This is a very good question, and one that every believer should ask themselves early-on in their walk of faith. In order to answer this question, it is important to understand what the Bible says about the nature and purpose of baptism.
1. Baptist is an act of obedience
Therefore go and make disciples of all nations, baptizing them in the name of the Father and of the Son and of the Holy Spirit, and teaching them to obey everything I have commanded you. And surely I am with you always, to the very end of the age.” (Matthew 28:19-20, NIV).
It is true that we believe that baptism isn’t necessary for salvation. But it is also true that believers are to be baptized because baptism is an act of obedience to God’s revealed will.
a. Baptism is a Sacrament
It is important to understand that baptism is an essential sacrament, which along with the Lord’s Table, is the only other sacrament which the evangelical church recognizes.
b. Baptism is for believers only
This raises another critical point. Baptism is an act of obedience, and so by definition must be reserved for believers. It is not a rite for the uncommitted, but for those who have consciously made a decision to follow Jesus Christ as their Leader and Forgiver.
c. The mode of Baptism is important
The method we see in Scripture— full immersion — is important theologically and spiritually. The word itself is derived from two closely-linked Greek verbs, the one meaning “to dip in” or “to dip under,” was often used of dying fabric. The second related verb from the earliest of times was used to mean total immersion. To be fully submerged symbolizes the totality of our commitment, and our acceptance of Christ’s claim on our lives.
2. Baptism is a symbol of our union with Christ
” … don’t you know that all of us who were baptized into Christ Jesus were baptized into his death? We were therefore buried with him through baptism into death in order that, just as Christ was raised from the dead through the glory of the Father, we too may live a new life. If we have been united with him like this in his death, we will certainly also be united with him in his resurrection”. (Romans 6:3-5, NIV).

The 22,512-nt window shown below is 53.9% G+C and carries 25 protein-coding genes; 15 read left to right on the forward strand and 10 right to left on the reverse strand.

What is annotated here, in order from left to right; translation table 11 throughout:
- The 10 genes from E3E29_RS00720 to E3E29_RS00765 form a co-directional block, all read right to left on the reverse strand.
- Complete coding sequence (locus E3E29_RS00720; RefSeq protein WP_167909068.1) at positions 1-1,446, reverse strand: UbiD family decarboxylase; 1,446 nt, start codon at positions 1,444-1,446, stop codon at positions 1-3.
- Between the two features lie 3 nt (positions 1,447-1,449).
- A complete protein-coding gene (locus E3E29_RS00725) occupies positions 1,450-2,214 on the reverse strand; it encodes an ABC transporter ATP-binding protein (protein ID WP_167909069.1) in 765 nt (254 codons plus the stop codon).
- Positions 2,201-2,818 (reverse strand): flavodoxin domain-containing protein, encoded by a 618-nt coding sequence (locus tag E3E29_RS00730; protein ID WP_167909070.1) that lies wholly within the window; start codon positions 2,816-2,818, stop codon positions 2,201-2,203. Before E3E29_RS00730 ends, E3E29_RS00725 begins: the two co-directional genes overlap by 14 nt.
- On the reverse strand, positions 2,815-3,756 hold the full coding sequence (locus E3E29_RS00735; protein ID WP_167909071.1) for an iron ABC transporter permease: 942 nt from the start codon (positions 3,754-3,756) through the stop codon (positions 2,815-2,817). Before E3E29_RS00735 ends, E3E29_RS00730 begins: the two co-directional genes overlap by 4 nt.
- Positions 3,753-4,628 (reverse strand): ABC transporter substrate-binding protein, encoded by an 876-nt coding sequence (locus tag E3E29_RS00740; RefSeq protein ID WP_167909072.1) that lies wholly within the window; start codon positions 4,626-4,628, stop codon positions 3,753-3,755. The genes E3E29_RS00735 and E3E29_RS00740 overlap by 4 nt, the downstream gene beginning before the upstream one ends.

Baptism is an important step in the life of the believer, because through baptism we are confirming what we have professed.
a. Baptism is a powerful and public proclamation
By undergoing baptism, we are in fact declaring that:
We believe that Christ is the sinless Son of God who has purchased our forgiveness and eternal life through His death on the cross, and we are willing to be identified with our Lord and Saviour in every way.
b. Baptism portrays our love and commitment
Baptism is the logical progression of our journey of faith, which begins when we accept Christ as Lord and Saviour. Even before we enter the waters of the baptismal tank, we have already been “placed into” Christ by virtue of our faith in Him. Paul writes in Galatians 3:26-28:
“You are all [children] of God through faith in Christ Jesus, for all of you who were baptized into Christ have clothed yourselves with Christ. There is neither Jew nor Greek, slave nor free, male nor female, for you are all one in Christ Jesus.”